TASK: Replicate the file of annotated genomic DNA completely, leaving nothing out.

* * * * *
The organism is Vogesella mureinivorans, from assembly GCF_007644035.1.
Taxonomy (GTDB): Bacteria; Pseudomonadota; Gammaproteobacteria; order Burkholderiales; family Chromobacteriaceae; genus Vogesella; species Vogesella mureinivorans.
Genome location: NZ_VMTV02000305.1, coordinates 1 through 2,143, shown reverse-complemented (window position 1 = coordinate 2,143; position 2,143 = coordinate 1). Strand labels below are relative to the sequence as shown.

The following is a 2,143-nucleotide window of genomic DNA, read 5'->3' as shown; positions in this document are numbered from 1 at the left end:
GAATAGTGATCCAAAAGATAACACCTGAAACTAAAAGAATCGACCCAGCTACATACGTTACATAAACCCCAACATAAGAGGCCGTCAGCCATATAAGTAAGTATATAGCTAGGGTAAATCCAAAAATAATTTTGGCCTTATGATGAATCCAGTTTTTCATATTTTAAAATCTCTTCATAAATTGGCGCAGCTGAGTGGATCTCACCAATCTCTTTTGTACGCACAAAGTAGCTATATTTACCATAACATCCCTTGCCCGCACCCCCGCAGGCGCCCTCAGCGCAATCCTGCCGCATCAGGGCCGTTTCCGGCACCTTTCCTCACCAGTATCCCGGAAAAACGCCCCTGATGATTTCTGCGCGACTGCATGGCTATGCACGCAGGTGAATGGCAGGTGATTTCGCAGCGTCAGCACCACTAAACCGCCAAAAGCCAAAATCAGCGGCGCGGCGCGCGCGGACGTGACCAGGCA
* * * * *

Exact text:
The organism is Vogesella mureinivorans, from assembly GCF_007644035.1.
Taxonomy (GTDB): Bacteria; Pseudomonadota; Gammaproteobacteria; order Burkholderiales; family Chromobacteriaceae; genus Vogesella; species Vogesella mureinivorans.
Genome location: NZ_VMTV02000305.1, coordinates 1 through 2,143, shown reverse-complemented (window position 1 = coordinate 2,143; position 2,143 = coordinate 1). Strand labels below are relative to the sequence as shown.

The following is a 2,143-nucleotide window of genomic DNA, read 5'->3' as shown; positions in this document are numbered from 1 at the left end:
GAATAGTGATCCAAAAGATAACACCTGAAACTAAAAGAATCGACCCAGCTACATACGTTACATAAACCCCAACATAAGAGGCCGTCAGCCATATAAGTAAGTATATAGCTAGGGTAAATCCAAAAATAATTTTGGCCTTATGATGAATCCAGTTTTTCATATTTTAAAATCTCTTCATAAATTGGCGCAGCTGAGTGGATCTCACCAATCTCTTTTGTACGCACAAAGTAGCTATATTTACCATAACATCCCTTGCCCGCACCCCCGCAGGCGCCCTCAGCGCAATCCTGCCGCATCAGGGCCGTTTCCGGCACCTTTCCTCACCAGTATCCCGGAAAAACGCCCCTGATGATTTCTGCGCGACTGCATGGCTATGCACGCAGGTGAATGGCAGGTGATTTCGCAGCGTCAGCACCACTAAACCGCCAAAAGCCAAAATCAGCGGCGCGGCGCGCGCGGACGTGACCAGGCA